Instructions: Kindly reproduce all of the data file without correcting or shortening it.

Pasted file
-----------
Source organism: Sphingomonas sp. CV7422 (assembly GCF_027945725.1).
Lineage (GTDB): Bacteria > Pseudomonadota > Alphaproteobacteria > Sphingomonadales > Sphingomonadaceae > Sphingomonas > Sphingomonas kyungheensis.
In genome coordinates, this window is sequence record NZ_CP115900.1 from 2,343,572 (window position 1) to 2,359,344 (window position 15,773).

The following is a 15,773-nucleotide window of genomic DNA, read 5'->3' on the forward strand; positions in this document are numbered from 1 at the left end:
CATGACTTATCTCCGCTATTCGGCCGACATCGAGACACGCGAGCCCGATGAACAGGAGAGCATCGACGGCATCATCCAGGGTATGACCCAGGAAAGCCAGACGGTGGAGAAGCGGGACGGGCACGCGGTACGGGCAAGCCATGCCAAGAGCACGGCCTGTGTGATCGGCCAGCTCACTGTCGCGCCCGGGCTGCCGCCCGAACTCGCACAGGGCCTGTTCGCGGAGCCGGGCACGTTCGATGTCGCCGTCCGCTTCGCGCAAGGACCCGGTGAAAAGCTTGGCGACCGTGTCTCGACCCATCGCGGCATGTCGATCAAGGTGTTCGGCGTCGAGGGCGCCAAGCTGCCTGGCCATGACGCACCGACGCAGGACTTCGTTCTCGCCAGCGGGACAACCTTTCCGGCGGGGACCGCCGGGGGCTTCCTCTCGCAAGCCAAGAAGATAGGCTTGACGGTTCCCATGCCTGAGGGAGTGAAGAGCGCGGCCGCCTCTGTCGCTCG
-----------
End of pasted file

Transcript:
Source organism: Sphingomonas sp. CV7422 (assembly GCF_027945725.1).
Lineage (GTDB): Bacteria > Pseudomonadota > Alphaproteobacteria > Sphingomonadales > Sphingomonadaceae > Sphingomonas > Sphingomonas kyungheensis.
In genome coordinates, this window is sequence record NZ_CP115900.1 from 2,343,572 (window position 1) to 2,359,344 (window position 15,773).

The following is a 15,773-nucleotide window of genomic DNA, read 5'->3' on the forward strand; positions in this document are numbered from 1 at the left end:
CATGACTTATCTCCGCTATTCGGCCGACATCGAGACACGCGAGCCCGATGAACAGGAGAGCATCGACGGCATCATCCAGGGTATGACCCAGGAAAGCCAGACGGTGGAGAAGCGGGACGGGCACGCGGTACGGGCAAGCCATGCCAAGAGCACGGCCTGTGTGATCGGCCAGCTCACTGTCGCGCCCGGGCTGCCGCCCGAACTCGCACAGGGCCTGTTCGCGGAGCCGGGCACGTTCGATGTCGCCGTCCGCTTCGCGCAAGGACCCGGTGAAAAGCTTGGCGACCGTGTCTCGACCCATCGCGGCATGTCGATCAAGGTGTTCGGCGTCGAGGGCGCCAAGCTGCCTGGCCATGACGCACCGACGCAGGACTTCGTTCTCGCCAGCGGGACAACCTTTCCGGCGGGGACCGCCGGGGGCTTCCTCTCGCAAGCCAAGAAGATAGGCTTGACGGTTCCCATGCCTGAGGGAGTGAAGAGCGCGGCCGCCTCTGTCGCTCG